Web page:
It isn’t a tardy response to Dick the Butcher’s rallying call in Shakespeare’s King Henry VI to "kill all the lawyers" that may end it for us, according to the forthcoming book The End of Lawyers? Rethinking the Nature of Legal Services. Richard Susskind, Emeritus Professor of Law at Gresham College, England, IT adviser to Britain’s Lord Chief Justice, recipient of an Order of the British Empire award, and consultant to a number of leading law firms in Great Britain and abroad, contends it is rather our own stubborn resistance to the metamorphosis of the business and technological world that will do us in.
"I write not to bury lawyers but to investigate their future…in the face of challenging trends in the legal marketplace," Susskind assures.
Let me paraphrase a few of his points from excerpts of his book.
Ignoring The Future and Its Technology
Susskind, also author of The Future of Law (1996), says that during the more than 15 years he was Executive Editor of the International Journal of Law and Information Technology, not once did he receive a submission of an article on the nature of legal practice in the long term. Governments, managing committees and law schools are not worrying about the fate of the profession for the next generation, in his opinion. The assumption is that the profession will continue to look like it does today– skilled professionals dispensing consultative advisory services on a one-to-one basis. While major oil companies have strategic plans in place for the next 50 years, very few lawyers look beyond the next five.
But the profession is on the brink of a fundamental transformation, in Susskind’s opinion. Within the next 10 years, he contends, all manner of legal guidance and resources, barely imaginable 10 years ago, will be at everyone’s fingertips. The last 10 years intimates the kind of progression that can be expected in the next 10. Technology today already makes the expanding web of hyper-regulation–vast interconnections of complex regulations–manageable. They become search-able, reportable and the questions raised resolvable in microseconds compared to the old system of researching and reviewing regulations and case law. Commoditization and technology will likewise reshape 21st century legal services, making conventional legal advisers less prominent, even to some extent invisible.
The market is increasingly unwilling to tolerate legal expenses born out of inefficiency. So the challenge is to identify lawyers’ distinctive skills and replace the rest by advanced systems or less costly workers. The already apparent tendency of lawyers now to point to their negotiating, deal-making, counseling, risk management, even therapeutic skills, over their mastery of black letter law shows the great tide of recognition of the sinking value of black letter lawyering, which can be increasingly standardized, systematized, packaged and even commoditized without the bespoke handling of an expensive lawyer. New age lawyers will combine law with some other substantive expertise (like IP, for example) and there will be a new cadre of legal knowledge engineers, whose specialty will be to access, manipulate and package relevant law.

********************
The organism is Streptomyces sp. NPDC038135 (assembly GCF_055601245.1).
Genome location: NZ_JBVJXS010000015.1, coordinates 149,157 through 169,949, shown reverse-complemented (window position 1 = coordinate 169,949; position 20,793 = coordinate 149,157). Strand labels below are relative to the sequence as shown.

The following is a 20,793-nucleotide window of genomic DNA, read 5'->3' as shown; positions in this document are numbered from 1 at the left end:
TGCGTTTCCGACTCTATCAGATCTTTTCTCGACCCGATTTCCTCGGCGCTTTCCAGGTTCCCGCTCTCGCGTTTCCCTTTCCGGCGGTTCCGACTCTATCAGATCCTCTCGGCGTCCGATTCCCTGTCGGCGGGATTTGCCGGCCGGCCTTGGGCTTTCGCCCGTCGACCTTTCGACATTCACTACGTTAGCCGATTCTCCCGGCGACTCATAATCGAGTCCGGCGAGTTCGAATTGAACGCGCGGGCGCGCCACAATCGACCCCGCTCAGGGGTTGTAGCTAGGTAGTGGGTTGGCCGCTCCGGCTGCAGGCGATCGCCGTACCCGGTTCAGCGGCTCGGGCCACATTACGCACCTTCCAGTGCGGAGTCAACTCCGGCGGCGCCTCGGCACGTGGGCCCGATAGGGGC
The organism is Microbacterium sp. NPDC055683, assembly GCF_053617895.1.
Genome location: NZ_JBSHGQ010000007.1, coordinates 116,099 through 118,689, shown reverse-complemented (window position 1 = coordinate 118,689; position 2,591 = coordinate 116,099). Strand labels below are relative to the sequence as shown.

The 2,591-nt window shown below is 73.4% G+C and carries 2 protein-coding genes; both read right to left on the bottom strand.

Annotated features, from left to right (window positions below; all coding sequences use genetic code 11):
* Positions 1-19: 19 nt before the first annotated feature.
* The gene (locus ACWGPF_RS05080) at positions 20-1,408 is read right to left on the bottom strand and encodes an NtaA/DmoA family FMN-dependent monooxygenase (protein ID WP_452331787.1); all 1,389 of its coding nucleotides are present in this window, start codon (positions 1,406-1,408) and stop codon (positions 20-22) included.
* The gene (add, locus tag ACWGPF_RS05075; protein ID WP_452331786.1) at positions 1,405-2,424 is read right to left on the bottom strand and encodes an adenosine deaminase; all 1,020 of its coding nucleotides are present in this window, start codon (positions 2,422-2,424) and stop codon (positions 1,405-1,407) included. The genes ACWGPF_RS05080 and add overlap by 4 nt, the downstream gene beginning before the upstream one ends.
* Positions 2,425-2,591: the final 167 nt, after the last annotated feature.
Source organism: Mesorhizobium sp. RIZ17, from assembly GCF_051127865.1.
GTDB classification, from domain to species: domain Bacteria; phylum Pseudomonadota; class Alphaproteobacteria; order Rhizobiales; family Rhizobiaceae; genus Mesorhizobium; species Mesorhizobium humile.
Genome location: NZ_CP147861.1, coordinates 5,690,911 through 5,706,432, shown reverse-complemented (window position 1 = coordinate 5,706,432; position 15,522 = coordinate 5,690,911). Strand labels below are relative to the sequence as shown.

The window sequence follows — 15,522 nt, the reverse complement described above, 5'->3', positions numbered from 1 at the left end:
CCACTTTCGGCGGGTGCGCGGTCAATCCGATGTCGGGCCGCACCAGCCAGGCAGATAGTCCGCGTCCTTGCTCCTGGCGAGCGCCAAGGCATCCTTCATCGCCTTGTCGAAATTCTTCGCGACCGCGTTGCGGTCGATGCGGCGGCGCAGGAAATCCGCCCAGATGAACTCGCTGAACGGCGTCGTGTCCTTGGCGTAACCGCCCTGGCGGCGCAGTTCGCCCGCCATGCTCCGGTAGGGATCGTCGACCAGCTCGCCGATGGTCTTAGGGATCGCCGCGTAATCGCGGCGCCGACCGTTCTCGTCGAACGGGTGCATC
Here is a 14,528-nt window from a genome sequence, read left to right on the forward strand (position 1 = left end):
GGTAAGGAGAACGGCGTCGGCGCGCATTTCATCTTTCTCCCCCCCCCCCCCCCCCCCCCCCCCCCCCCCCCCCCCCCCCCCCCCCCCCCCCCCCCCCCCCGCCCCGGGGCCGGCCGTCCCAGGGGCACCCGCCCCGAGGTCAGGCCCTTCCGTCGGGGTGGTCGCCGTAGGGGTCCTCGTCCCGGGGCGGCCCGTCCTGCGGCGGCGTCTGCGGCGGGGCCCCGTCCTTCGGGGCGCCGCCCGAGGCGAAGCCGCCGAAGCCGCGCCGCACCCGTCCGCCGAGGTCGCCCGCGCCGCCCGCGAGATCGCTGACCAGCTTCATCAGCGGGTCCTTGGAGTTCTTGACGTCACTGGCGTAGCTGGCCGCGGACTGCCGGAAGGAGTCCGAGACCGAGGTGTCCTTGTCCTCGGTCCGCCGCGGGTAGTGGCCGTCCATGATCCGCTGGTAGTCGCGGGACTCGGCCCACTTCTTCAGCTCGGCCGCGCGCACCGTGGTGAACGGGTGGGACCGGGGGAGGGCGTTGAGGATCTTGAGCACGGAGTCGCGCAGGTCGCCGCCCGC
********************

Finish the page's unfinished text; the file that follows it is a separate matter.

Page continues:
The Potential Impact of Non-Lawyer Investors
For the first time in England, non-lawyers will soon be able to invest in law firms. Delivery of legal services will be a very different business when financed and managed by non-lawyers. It is improbable that investors would put money into the traditional law firm business model, with its hourly billing, expensive premises, pyramidic organizational structure, etc.
Savvy business people will surely find that traditional law firms are over-resourced, with enormous duplication of effort, and with too many smart lawyers and too few smart systems. A revolution in delivery will quickly take advantage of the most profits to be rung from high-volume, low-margin consumer legal work. It has been determined that of 10 billion pounds of consumer-based legal services business in Britain, 6 billion could easily be captured by common consumer outlets, like supermarkets and banks.
Companies are starting to decompose the components of their spending into high value, big ticket and other matters. With $40 billion currently being spent on engaging the top 100 US law firms alone, there is likely to be some potential for savings. Big law firms feel smugly secure in their bet-the-ranch niche, but among general counsel it is clear that if new legal businesses emerge offering quicker, more convenient, less costly alternatives, their companies will embrace them. And the incentive is there for those businesses to emerge.
Confident In Our Naivete
Lawyers’ confidence that "disruptive legal technologies," such as document assembly and review, personalized alerting, on-line dispute resolution and open-sourcing, will not impact their practice is only matched by their lack of familiarity with these trends and their naivete.